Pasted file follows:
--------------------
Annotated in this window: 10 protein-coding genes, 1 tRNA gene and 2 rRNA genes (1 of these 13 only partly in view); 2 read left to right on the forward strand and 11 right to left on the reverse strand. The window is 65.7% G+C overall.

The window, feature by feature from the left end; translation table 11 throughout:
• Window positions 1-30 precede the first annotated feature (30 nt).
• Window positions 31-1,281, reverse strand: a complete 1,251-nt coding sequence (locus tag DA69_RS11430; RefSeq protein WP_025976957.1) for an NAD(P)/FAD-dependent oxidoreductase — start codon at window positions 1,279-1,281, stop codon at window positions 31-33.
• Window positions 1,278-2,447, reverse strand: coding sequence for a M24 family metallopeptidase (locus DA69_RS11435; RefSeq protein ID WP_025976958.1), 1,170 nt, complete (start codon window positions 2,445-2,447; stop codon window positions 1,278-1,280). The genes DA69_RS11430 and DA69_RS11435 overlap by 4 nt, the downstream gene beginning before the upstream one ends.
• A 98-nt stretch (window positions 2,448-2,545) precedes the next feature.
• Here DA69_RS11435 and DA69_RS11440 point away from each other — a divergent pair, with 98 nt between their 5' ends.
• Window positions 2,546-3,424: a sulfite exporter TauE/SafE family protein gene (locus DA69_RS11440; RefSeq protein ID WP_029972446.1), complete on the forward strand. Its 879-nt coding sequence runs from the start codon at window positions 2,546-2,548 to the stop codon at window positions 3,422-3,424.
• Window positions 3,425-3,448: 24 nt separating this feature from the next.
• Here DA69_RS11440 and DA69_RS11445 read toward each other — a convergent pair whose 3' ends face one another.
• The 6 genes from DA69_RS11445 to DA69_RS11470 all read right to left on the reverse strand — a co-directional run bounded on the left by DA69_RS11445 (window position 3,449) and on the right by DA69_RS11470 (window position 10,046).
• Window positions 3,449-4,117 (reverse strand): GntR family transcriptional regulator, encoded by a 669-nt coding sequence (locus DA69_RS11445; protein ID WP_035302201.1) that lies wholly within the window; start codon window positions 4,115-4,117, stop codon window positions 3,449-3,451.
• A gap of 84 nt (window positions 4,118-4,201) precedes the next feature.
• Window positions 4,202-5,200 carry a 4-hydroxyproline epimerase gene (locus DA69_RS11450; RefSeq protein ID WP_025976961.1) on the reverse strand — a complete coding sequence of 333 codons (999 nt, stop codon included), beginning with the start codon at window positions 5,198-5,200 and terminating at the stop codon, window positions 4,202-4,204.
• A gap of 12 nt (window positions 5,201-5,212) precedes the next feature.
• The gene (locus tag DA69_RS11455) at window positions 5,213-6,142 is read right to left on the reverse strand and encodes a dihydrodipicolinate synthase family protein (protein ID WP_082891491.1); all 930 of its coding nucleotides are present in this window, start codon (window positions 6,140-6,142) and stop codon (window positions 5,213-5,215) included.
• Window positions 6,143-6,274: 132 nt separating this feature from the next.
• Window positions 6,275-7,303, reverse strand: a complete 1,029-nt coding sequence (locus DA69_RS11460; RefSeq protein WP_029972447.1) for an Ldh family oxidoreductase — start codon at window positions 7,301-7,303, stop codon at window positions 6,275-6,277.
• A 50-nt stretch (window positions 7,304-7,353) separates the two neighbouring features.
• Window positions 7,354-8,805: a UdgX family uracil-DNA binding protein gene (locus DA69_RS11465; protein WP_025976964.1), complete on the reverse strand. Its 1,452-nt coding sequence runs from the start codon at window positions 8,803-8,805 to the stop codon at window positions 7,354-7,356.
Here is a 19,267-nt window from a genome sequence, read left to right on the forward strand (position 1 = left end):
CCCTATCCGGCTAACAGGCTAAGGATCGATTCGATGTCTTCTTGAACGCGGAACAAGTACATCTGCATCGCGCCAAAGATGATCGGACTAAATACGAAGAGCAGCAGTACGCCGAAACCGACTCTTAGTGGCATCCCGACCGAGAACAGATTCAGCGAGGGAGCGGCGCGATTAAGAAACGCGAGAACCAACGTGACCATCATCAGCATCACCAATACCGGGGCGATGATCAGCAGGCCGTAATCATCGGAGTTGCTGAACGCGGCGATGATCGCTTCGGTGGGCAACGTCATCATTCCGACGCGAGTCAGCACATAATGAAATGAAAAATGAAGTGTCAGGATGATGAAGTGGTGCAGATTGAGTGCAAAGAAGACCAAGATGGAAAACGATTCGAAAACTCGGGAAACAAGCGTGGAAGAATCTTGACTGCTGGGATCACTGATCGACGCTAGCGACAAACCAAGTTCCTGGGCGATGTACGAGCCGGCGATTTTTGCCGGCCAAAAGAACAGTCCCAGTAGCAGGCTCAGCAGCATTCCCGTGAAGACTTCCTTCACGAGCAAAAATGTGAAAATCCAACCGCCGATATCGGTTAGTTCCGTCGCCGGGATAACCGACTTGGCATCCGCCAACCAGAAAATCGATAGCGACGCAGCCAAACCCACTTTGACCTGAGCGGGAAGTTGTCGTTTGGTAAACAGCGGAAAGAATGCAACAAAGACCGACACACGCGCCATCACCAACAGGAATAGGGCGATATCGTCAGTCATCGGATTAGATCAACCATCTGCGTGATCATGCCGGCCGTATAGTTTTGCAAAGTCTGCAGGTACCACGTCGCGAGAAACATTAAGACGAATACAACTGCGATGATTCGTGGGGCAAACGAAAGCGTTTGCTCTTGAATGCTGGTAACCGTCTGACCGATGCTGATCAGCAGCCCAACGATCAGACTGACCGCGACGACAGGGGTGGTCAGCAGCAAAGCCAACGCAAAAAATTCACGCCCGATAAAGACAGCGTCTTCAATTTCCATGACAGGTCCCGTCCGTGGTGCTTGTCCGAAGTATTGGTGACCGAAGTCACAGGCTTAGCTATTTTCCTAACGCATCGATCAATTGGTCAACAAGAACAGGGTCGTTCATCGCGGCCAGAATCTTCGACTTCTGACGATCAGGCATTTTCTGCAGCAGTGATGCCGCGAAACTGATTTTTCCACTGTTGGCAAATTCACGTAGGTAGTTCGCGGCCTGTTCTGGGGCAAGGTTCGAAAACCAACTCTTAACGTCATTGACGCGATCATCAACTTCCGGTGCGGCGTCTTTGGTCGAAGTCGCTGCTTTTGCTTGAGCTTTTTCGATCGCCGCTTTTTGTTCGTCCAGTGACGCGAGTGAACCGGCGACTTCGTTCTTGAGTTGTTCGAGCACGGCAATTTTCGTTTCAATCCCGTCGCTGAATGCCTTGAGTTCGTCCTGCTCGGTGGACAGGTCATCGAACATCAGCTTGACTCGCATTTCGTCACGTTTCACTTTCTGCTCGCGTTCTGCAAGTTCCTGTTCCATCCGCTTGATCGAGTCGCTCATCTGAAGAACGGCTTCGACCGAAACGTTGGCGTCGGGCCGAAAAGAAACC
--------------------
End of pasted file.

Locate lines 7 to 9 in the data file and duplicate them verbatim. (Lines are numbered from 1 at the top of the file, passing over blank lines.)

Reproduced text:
• Here DA69_RS11435 and DA69_RS11440 point away from each other — a divergent pair, with 98 nt between their 5' ends.
• Window positions 2,546-3,424: a sulfite exporter TauE/SafE family protein gene (locus DA69_RS11440; RefSeq protein ID WP_029972446.1), complete on the forward strand. Its 879-nt coding sequence runs from the start codon at window positions 2,546-2,548 to the stop codon at window positions 3,422-3,424.
• Window positions 3,425-3,448: 24 nt separating this feature from the next.